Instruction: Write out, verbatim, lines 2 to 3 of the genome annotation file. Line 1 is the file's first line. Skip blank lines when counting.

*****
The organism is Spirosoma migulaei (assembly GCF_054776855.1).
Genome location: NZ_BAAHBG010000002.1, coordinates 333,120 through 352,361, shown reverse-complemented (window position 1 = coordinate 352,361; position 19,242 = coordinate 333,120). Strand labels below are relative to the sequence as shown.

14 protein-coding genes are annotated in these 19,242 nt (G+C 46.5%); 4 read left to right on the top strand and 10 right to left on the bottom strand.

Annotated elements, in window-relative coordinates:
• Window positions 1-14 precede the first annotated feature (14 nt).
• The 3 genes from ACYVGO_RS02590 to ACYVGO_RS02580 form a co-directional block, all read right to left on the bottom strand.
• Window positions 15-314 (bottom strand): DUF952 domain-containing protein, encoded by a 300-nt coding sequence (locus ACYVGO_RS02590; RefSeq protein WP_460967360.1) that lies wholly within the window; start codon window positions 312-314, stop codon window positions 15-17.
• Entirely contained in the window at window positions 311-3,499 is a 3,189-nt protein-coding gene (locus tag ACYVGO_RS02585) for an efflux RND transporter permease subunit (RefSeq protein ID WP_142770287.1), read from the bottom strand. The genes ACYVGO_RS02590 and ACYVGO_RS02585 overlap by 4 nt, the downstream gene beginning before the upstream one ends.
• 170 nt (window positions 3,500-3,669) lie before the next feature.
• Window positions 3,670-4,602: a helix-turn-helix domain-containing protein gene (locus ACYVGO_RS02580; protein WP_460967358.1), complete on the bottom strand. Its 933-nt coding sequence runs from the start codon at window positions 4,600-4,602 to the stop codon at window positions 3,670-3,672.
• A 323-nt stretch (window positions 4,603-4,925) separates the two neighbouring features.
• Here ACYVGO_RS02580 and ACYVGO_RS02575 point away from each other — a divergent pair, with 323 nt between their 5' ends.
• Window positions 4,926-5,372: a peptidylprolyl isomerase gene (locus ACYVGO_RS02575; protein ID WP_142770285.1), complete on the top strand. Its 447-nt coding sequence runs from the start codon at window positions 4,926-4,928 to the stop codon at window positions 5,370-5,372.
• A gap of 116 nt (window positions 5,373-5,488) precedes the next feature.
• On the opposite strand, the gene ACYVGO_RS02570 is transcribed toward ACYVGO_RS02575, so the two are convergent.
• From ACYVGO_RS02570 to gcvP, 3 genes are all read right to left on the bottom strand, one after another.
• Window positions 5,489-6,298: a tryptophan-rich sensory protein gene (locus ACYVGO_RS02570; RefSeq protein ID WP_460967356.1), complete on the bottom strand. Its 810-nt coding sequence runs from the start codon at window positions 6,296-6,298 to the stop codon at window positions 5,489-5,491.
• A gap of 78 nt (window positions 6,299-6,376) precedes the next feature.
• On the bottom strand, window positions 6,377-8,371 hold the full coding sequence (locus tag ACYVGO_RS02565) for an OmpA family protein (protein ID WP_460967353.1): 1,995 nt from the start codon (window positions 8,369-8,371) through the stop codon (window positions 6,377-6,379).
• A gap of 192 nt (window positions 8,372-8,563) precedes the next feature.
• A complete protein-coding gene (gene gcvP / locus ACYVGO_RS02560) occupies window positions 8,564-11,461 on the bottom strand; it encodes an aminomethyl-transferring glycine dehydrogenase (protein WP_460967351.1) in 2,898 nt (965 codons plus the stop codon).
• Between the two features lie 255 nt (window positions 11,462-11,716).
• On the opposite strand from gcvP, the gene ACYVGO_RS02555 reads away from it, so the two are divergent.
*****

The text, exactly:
Genome location: NZ_BAAHBG010000002.1, coordinates 333,120 through 352,361, shown reverse-complemented (window position 1 = coordinate 352,361; position 19,242 = coordinate 333,120). Strand labels below are relative to the sequence as shown.

14 protein-coding genes are annotated in these 19,242 nt (G+C 46.5%); 4 read left to right on the top strand and 10 right to left on the bottom strand.